We’ve been emailing back and forth since I received Alexis’ blog post comment, and then yesterday, she mentioned that Dr. Cohen could Skype with us at noon today. Right now, we’re just getting started on our new Social Studies unit on Government and Responsible Citizenship, and as always, time is precious, but how could I say no? I asked the students, and they were thrilled with the idea, so we moved our schedule around and happily accepted this amazing invitation.

It was interesting, as we haven’t been discussing the human body in over a week now, but the students remembered what they learned and they remembered the tweeting experience from last week. Many of the students spoke to their parents last night about this Skyping opportunity, and some students even came into class today with some questions. Then they wrote and edited additional questions this morning, and we were ready. We also found out the incredible news that CTV News was going to come and record a story on thisThe students were thrilled!

And as they asked the questions, they learned a lot of new information, and even reflected on this in their writing, through their discussions, and in their tweets. In the past, the pressure of “not having enough time,” would have probably prevented me from even having the students tweet last week let alone Skype this week. But sometimes it’s worth revisiting a unit of study, especially if we can make this learning experience richer. In this case, I think that Skyping with Dr. Cohen increased student knowledge about the human body and disease prevention. This is an experience that the class will remember well past today, and it was one that was well worth some additional Science time. (Just look at our student learning in our Storify Story from today.)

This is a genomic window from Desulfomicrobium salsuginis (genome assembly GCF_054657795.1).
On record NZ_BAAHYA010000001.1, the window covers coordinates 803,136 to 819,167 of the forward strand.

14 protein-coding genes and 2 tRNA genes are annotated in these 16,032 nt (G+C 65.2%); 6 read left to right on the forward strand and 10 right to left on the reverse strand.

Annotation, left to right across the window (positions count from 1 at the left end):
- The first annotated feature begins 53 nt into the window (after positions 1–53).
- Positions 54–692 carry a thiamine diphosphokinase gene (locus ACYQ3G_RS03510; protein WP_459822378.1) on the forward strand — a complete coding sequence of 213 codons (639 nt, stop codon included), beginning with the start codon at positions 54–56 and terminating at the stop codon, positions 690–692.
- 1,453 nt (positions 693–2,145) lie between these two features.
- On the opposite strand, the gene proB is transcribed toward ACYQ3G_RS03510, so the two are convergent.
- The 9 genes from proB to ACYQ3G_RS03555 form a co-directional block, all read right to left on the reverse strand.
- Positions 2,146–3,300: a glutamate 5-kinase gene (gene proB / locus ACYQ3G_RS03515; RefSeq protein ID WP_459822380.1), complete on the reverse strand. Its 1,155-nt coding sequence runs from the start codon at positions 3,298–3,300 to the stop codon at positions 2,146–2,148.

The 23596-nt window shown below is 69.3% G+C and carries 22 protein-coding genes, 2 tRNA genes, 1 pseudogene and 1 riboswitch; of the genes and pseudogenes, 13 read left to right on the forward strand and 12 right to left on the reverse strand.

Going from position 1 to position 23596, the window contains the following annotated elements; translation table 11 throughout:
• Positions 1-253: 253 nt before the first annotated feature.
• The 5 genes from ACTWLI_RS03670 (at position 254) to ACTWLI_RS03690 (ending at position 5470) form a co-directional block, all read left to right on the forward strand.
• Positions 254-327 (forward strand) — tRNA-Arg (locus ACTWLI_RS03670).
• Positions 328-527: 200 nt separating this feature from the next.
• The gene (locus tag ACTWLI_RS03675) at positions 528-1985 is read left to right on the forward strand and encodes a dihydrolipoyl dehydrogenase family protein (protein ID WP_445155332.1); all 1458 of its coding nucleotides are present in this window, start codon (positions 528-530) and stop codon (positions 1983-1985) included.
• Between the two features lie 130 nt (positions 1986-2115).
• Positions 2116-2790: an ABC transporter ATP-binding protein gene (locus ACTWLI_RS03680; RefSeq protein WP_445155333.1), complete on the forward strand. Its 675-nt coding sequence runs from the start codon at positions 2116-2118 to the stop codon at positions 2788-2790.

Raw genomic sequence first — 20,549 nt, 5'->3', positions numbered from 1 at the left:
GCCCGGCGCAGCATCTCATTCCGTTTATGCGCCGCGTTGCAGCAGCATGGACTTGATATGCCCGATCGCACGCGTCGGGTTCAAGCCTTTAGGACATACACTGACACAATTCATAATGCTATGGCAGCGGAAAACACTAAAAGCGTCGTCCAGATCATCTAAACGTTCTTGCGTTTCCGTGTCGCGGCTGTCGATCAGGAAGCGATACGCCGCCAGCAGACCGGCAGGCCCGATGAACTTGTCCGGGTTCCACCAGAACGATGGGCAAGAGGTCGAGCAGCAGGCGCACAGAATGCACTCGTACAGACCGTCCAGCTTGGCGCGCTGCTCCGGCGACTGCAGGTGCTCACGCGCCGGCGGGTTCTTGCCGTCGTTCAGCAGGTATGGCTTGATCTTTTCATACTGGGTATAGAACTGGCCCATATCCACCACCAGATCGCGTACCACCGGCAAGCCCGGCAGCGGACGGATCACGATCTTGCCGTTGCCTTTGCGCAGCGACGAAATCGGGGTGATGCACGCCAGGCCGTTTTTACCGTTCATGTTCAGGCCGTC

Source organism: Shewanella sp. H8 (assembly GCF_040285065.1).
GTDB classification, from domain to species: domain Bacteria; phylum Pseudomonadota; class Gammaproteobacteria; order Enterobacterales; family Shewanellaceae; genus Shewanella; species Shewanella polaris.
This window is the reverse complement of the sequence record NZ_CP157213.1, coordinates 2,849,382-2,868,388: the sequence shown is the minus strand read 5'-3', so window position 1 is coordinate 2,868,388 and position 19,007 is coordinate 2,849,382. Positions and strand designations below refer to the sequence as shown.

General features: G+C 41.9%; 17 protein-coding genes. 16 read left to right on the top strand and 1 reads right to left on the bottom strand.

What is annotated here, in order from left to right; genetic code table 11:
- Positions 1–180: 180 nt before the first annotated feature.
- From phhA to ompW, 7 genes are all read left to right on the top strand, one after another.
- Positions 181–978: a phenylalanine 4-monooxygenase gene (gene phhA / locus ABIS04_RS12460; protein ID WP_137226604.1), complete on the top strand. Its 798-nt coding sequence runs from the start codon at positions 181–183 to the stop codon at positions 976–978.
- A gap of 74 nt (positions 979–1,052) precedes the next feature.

When have you chosen to revisit some previous learning? How did you feel about your decision to do so? I’d love to hear your thoughts!


P.S. As an aside, I found it hard to stifle a giggle during my part of the interview segment when I was asked if any students found the heart surgery gross. 🙂  Ewww … that’s gross was how our human body unit started. Thank goodness we moved past this in the end!

Have A Plan

I was thrilled that I got to meet and spend the day today with Jonathan So: an amazing Grade 2 teacher from Peel, whom I’ve gotten to know through Twitter way before I got to meet him in person today. This was a phenomenal NTIP (New Teacher Induction Program) learning experience. When I got back to my school at the end of the day today, I was talking to my vice principal, Kristi, about my time in Jonathan’s classroom, and I mentioned that, “I love seeing teachers in action! I learn so much this way.” And it’s true … but with one important addition: You need to know your focus.

Jonathan was great because he asked me initially about this. I said that I really wanted to see different ways to get students to share their thinking in math (a Board and a school focus) and I really wanted to see examples of the use of technology to support critical thinking (one of my own goals). Keeping these goals in mind helped me as I watched Jonathan and interacted with his students. Here are some of my observations, reflections, and new learning from today: